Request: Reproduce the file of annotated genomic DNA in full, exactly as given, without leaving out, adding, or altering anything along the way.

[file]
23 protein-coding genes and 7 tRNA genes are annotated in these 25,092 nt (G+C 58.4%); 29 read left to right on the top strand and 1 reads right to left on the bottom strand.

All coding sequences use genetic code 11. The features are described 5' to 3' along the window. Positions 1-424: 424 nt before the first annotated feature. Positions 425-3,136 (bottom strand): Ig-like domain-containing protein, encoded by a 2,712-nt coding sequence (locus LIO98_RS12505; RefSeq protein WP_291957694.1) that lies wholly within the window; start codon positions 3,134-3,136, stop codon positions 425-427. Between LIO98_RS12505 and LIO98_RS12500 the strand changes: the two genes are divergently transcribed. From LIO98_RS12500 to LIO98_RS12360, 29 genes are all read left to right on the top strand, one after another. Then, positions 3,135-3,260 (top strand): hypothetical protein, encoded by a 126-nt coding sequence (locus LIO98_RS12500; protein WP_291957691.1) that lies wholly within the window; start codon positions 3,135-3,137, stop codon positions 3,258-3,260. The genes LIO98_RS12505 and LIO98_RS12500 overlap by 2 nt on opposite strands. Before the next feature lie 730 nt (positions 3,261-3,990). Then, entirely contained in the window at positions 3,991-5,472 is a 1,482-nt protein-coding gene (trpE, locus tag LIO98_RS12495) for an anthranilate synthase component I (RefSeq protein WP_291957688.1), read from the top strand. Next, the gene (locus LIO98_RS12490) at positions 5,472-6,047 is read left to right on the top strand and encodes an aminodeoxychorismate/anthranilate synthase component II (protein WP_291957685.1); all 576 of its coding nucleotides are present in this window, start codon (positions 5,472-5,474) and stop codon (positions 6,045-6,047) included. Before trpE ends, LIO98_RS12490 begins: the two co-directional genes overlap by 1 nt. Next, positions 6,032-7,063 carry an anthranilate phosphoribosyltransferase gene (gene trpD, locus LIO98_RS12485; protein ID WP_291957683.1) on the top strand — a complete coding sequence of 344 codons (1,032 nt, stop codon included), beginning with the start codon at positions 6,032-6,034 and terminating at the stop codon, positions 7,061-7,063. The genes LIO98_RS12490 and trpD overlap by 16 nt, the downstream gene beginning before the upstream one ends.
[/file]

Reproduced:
23 protein-coding genes and 7 tRNA genes are annotated in these 25,092 nt (G+C 58.4%); 29 read left to right on the top strand and 1 reads right to left on the bottom strand.

All coding sequences use genetic code 11. The features are described 5' to 3' along the window. Positions 1-424: 424 nt before the first annotated feature. Positions 425-3,136 (bottom strand): Ig-like domain-containing protein, encoded by a 2,712-nt coding sequence (locus LIO98_RS12505; RefSeq protein WP_291957694.1) that lies wholly within the window; start codon positions 3,134-3,136, stop codon positions 425-427. Between LIO98_RS12505 and LIO98_RS12500 the strand changes: the two genes are divergently transcribed. From LIO98_RS12500 to LIO98_RS12360, 29 genes are all read left to right on the top strand, one after another. Then, positions 3,135-3,260 (top strand): hypothetical protein, encoded by a 126-nt coding sequence (locus LIO98_RS12500; protein WP_291957691.1) that lies wholly within the window; start codon positions 3,135-3,137, stop codon positions 3,258-3,260. The genes LIO98_RS12505 and LIO98_RS12500 overlap by 2 nt on opposite strands. Before the next feature lie 730 nt (positions 3,261-3,990). Then, entirely contained in the window at positions 3,991-5,472 is a 1,482-nt protein-coding gene (trpE, locus tag LIO98_RS12495) for an anthranilate synthase component I (RefSeq protein WP_291957688.1), read from the top strand. Next, the gene (locus LIO98_RS12490) at positions 5,472-6,047 is read left to right on the top strand and encodes an aminodeoxychorismate/anthranilate synthase component II (protein WP_291957685.1); all 576 of its coding nucleotides are present in this window, start codon (positions 5,472-5,474) and stop codon (positions 6,045-6,047) included. Before trpE ends, LIO98_RS12490 begins: the two co-directional genes overlap by 1 nt. Next, positions 6,032-7,063 carry an anthranilate phosphoribosyltransferase gene (gene trpD, locus LIO98_RS12485; protein ID WP_291957683.1) on the top strand — a complete coding sequence of 344 codons (1,032 nt, stop codon included), beginning with the start codon at positions 6,032-6,034 and terminating at the stop codon, positions 7,061-7,063. The genes LIO98_RS12490 and trpD overlap by 16 nt, the downstream gene beginning before the upstream one ends.